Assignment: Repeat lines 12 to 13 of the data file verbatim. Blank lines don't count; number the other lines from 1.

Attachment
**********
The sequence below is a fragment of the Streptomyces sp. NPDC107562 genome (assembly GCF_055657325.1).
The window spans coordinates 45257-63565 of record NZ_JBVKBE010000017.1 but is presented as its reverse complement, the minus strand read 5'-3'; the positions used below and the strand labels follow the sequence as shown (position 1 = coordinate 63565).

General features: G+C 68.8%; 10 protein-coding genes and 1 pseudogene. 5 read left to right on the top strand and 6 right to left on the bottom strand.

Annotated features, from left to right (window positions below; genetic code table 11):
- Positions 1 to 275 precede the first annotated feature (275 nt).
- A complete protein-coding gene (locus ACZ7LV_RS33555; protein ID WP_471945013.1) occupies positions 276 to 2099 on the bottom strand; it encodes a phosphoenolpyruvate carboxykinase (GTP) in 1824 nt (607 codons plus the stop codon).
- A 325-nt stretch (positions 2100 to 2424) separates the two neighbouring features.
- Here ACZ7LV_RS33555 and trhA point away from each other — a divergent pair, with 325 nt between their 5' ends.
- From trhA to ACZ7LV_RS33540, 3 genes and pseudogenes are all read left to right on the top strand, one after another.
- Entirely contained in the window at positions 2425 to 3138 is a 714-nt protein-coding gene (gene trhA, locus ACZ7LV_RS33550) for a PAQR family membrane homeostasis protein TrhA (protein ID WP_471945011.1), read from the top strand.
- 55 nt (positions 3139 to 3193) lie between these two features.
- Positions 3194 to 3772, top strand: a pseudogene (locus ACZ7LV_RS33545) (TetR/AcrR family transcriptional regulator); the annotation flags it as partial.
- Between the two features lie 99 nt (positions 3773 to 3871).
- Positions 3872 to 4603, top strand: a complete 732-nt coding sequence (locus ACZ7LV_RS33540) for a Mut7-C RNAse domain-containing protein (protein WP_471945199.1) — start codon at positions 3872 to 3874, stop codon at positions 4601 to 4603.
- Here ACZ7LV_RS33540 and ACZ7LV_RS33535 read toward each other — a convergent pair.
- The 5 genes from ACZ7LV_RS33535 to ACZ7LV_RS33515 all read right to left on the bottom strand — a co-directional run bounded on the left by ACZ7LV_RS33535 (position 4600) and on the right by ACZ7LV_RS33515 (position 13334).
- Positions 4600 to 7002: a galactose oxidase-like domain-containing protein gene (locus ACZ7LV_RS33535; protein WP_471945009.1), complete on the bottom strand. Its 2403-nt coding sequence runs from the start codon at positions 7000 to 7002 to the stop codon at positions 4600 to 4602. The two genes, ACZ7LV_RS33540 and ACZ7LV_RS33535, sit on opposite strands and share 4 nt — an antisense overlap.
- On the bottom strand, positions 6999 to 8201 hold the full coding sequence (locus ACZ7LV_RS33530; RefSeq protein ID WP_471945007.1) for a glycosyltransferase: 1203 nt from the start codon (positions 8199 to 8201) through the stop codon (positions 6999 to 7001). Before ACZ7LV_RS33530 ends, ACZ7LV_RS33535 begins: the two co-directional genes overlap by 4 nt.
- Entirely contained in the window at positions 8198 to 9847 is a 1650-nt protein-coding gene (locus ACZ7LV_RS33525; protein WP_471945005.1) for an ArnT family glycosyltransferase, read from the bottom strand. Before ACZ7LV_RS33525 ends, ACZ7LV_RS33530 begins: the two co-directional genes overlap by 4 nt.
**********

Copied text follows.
- Positions 3194 to 3772, top strand: a pseudogene (locus ACZ7LV_RS33545) (TetR/AcrR family transcriptional regulator); the annotation flags it as partial.
- Between the two features lie 99 nt (positions 3773 to 3871).